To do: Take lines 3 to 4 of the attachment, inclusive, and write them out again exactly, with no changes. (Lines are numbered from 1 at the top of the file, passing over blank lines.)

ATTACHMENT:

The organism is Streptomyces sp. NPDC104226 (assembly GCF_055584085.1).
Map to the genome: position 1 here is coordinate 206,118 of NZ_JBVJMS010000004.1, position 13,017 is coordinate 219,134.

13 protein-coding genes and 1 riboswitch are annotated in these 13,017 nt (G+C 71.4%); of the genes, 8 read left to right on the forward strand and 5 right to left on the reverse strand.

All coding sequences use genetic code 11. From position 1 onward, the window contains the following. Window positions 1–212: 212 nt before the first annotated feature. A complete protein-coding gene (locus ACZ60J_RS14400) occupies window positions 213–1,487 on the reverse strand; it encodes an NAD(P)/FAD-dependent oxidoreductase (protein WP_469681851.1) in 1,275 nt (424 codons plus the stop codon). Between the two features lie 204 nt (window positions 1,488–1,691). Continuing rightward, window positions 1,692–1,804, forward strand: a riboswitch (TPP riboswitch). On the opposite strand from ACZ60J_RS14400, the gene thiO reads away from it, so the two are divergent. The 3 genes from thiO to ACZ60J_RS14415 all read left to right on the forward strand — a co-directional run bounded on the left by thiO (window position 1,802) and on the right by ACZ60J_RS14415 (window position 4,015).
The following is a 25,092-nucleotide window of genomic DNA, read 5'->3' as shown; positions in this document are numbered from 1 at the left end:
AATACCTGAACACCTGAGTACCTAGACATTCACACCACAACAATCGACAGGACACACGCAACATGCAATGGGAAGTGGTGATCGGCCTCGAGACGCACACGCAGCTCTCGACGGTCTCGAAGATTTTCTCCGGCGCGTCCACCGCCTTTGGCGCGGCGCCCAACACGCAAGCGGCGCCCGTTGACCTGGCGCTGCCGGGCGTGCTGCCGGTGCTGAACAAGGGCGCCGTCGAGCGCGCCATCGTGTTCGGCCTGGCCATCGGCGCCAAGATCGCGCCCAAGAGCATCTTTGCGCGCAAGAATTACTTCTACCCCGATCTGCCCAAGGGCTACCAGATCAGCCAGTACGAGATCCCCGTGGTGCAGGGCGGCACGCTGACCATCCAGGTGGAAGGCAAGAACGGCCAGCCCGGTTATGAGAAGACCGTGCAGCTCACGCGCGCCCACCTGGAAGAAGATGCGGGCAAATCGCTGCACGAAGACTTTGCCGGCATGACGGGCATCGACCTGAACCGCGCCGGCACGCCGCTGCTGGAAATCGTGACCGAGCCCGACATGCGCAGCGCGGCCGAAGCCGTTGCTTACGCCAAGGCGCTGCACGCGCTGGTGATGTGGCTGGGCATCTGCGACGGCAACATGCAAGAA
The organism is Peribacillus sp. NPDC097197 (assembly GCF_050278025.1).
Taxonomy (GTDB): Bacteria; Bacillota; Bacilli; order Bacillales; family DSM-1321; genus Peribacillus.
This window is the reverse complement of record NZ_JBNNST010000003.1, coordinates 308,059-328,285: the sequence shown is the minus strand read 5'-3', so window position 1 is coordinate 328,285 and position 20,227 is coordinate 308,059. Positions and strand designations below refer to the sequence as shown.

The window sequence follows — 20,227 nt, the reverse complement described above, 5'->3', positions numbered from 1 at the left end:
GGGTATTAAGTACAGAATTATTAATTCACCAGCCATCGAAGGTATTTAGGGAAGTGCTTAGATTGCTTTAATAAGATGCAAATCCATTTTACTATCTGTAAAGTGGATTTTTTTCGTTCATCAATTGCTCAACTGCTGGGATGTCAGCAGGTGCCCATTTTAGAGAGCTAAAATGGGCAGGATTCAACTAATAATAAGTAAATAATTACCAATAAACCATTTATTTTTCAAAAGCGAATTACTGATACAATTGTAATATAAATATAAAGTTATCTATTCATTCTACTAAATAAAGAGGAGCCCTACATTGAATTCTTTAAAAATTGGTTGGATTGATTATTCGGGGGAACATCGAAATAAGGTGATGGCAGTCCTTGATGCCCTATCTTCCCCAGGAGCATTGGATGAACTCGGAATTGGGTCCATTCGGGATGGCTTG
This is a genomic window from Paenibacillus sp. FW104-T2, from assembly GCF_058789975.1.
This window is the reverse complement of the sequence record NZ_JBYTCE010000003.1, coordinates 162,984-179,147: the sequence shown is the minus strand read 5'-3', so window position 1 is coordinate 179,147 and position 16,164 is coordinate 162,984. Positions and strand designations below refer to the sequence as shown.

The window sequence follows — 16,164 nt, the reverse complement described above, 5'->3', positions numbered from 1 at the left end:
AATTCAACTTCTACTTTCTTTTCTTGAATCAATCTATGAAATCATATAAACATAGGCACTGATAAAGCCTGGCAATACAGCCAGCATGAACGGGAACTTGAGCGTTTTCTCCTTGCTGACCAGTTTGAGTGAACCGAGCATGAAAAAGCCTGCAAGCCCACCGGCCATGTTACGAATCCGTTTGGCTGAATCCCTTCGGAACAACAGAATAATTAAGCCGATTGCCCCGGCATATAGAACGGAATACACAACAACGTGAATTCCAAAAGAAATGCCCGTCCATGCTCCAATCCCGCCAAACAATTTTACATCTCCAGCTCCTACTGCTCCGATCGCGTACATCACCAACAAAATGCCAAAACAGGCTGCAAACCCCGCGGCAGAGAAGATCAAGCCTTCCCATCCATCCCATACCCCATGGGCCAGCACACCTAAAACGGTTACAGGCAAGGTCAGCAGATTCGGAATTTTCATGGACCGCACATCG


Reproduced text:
13 protein-coding genes and 1 riboswitch are annotated in these 13,017 nt (G+C 71.4%); of the genes, 8 read left to right on the forward strand and 5 right to left on the reverse strand.

All coding sequences use genetic code 11. From position 1 onward, the window contains the following. Window positions 1–212: 212 nt before the first annotated feature. A complete protein-coding gene (locus ACZ60J_RS14400) occupies window positions 213–1,487 on the reverse strand; it encodes an NAD(P)/FAD-dependent oxidoreductase (protein WP_469681851.1) in 1,275 nt (424 codons plus the stop codon). Between the two features lie 204 nt (window positions 1,488–1,691). Continuing rightward, window positions 1,692–1,804, forward strand: a riboswitch (TPP riboswitch). On the opposite strand from ACZ60J_RS14400, the gene thiO reads away from it, so the two are divergent. The 3 genes from thiO to ACZ60J_RS14415 all read left to right on the forward strand — a co-directional run bounded on the left by thiO (window position 1,802) and on the right by ACZ60J_RS14415 (window position 4,015).